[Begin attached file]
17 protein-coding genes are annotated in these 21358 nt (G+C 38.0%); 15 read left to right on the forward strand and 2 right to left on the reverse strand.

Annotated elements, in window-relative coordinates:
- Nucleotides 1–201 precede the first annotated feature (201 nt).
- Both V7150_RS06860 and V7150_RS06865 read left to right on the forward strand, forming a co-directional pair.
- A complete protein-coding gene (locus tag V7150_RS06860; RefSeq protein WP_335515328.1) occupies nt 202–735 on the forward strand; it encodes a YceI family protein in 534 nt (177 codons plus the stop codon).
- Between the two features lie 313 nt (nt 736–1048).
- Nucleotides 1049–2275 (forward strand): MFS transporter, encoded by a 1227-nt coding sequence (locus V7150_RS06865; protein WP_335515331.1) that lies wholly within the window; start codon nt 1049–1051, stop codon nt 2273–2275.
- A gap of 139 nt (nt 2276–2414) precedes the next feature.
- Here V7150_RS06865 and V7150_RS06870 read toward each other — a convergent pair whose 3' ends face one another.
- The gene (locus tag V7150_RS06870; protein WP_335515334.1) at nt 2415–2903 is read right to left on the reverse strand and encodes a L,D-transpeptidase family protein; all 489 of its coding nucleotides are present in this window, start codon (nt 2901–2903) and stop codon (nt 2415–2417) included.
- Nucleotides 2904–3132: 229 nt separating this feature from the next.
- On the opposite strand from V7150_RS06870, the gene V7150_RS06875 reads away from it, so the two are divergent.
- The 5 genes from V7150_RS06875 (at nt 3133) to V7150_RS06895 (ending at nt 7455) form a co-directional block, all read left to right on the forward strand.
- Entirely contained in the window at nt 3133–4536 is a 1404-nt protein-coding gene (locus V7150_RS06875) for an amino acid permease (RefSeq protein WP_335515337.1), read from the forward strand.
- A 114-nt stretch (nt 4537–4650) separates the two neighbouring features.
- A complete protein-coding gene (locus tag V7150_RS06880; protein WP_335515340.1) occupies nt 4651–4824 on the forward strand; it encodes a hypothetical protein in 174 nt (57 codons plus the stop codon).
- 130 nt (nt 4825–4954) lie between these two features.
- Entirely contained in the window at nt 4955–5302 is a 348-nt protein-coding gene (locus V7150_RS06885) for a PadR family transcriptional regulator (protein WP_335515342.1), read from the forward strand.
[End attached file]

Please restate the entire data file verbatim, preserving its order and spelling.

17 protein-coding genes are annotated in these 21358 nt (G+C 38.0%); 15 read left to right on the forward strand and 2 right to left on the reverse strand.

Annotated elements, in window-relative coordinates:
- Nucleotides 1–201 precede the first annotated feature (201 nt).
- Both V7150_RS06860 and V7150_RS06865 read left to right on the forward strand, forming a co-directional pair.
- A complete protein-coding gene (locus tag V7150_RS06860; RefSeq protein WP_335515328.1) occupies nt 202–735 on the forward strand; it encodes a YceI family protein in 534 nt (177 codons plus the stop codon).
- Between the two features lie 313 nt (nt 736–1048).
- Nucleotides 1049–2275 (forward strand): MFS transporter, encoded by a 1227-nt coding sequence (locus V7150_RS06865; protein WP_335515331.1) that lies wholly within the window; start codon nt 1049–1051, stop codon nt 2273–2275.
- A gap of 139 nt (nt 2276–2414) precedes the next feature.
- Here V7150_RS06865 and V7150_RS06870 read toward each other — a convergent pair whose 3' ends face one another.
- The gene (locus tag V7150_RS06870; protein WP_335515334.1) at nt 2415–2903 is read right to left on the reverse strand and encodes a L,D-transpeptidase family protein; all 489 of its coding nucleotides are present in this window, start codon (nt 2901–2903) and stop codon (nt 2415–2417) included.
- Nucleotides 2904–3132: 229 nt separating this feature from the next.
- On the opposite strand from V7150_RS06870, the gene V7150_RS06875 reads away from it, so the two are divergent.
- The 5 genes from V7150_RS06875 (at nt 3133) to V7150_RS06895 (ending at nt 7455) form a co-directional block, all read left to right on the forward strand.
- Entirely contained in the window at nt 3133–4536 is a 1404-nt protein-coding gene (locus V7150_RS06875) for an amino acid permease (RefSeq protein WP_335515337.1), read from the forward strand.
- A 114-nt stretch (nt 4537–4650) separates the two neighbouring features.
- A complete protein-coding gene (locus tag V7150_RS06880; protein WP_335515340.1) occupies nt 4651–4824 on the forward strand; it encodes a hypothetical protein in 174 nt (57 codons plus the stop codon).
- 130 nt (nt 4825–4954) lie between these two features.
- Entirely contained in the window at nt 4955–5302 is a 348-nt protein-coding gene (locus V7150_RS06885) for a PadR family transcriptional regulator (protein WP_335515342.1), read from the forward strand.